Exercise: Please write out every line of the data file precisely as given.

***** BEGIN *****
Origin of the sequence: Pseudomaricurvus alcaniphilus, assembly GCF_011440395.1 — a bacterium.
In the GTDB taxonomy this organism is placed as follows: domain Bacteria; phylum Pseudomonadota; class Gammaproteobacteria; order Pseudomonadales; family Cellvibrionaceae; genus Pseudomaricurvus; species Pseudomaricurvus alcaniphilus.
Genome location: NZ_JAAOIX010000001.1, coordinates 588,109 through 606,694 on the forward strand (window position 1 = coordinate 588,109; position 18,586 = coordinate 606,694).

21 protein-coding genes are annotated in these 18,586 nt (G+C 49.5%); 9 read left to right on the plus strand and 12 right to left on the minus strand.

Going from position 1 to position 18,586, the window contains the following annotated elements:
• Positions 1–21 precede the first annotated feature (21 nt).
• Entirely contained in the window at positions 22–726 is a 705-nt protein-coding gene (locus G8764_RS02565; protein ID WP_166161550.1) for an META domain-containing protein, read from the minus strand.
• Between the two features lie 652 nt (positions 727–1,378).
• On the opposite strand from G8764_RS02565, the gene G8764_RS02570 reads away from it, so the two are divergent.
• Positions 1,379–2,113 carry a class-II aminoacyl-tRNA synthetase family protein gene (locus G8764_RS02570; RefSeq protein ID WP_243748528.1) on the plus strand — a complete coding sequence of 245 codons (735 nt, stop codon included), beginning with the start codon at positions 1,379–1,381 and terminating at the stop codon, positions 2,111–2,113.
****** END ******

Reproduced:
Origin of the sequence: Pseudomaricurvus alcaniphilus, assembly GCF_011440395.1 — a bacterium.
In the GTDB taxonomy this organism is placed as follows: domain Bacteria; phylum Pseudomonadota; class Gammaproteobacteria; order Pseudomonadales; family Cellvibrionaceae; genus Pseudomaricurvus; species Pseudomaricurvus alcaniphilus.
Genome location: NZ_JAAOIX010000001.1, coordinates 588,109 through 606,694 on the forward strand (window position 1 = coordinate 588,109; position 18,586 = coordinate 606,694).

21 protein-coding genes are annotated in these 18,586 nt (G+C 49.5%); 9 read left to right on the plus strand and 12 right to left on the minus strand.

Going from position 1 to position 18,586, the window contains the following annotated elements:
• Positions 1–21 precede the first annotated feature (21 nt).
• Entirely contained in the window at positions 22–726 is a 705-nt protein-coding gene (locus G8764_RS02565; protein ID WP_166161550.1) for an META domain-containing protein, read from the minus strand.
• Between the two features lie 652 nt (positions 727–1,378).
• On the opposite strand from G8764_RS02565, the gene G8764_RS02570 reads away from it, so the two are divergent.
• Positions 1,379–2,113 carry a class-II aminoacyl-tRNA synthetase family protein gene (locus G8764_RS02570; RefSeq protein ID WP_243748528.1) on the plus strand — a complete coding sequence of 245 codons (735 nt, stop codon included), beginning with the start codon at positions 1,379–1,381 and terminating at the stop codon, positions 2,111–2,113.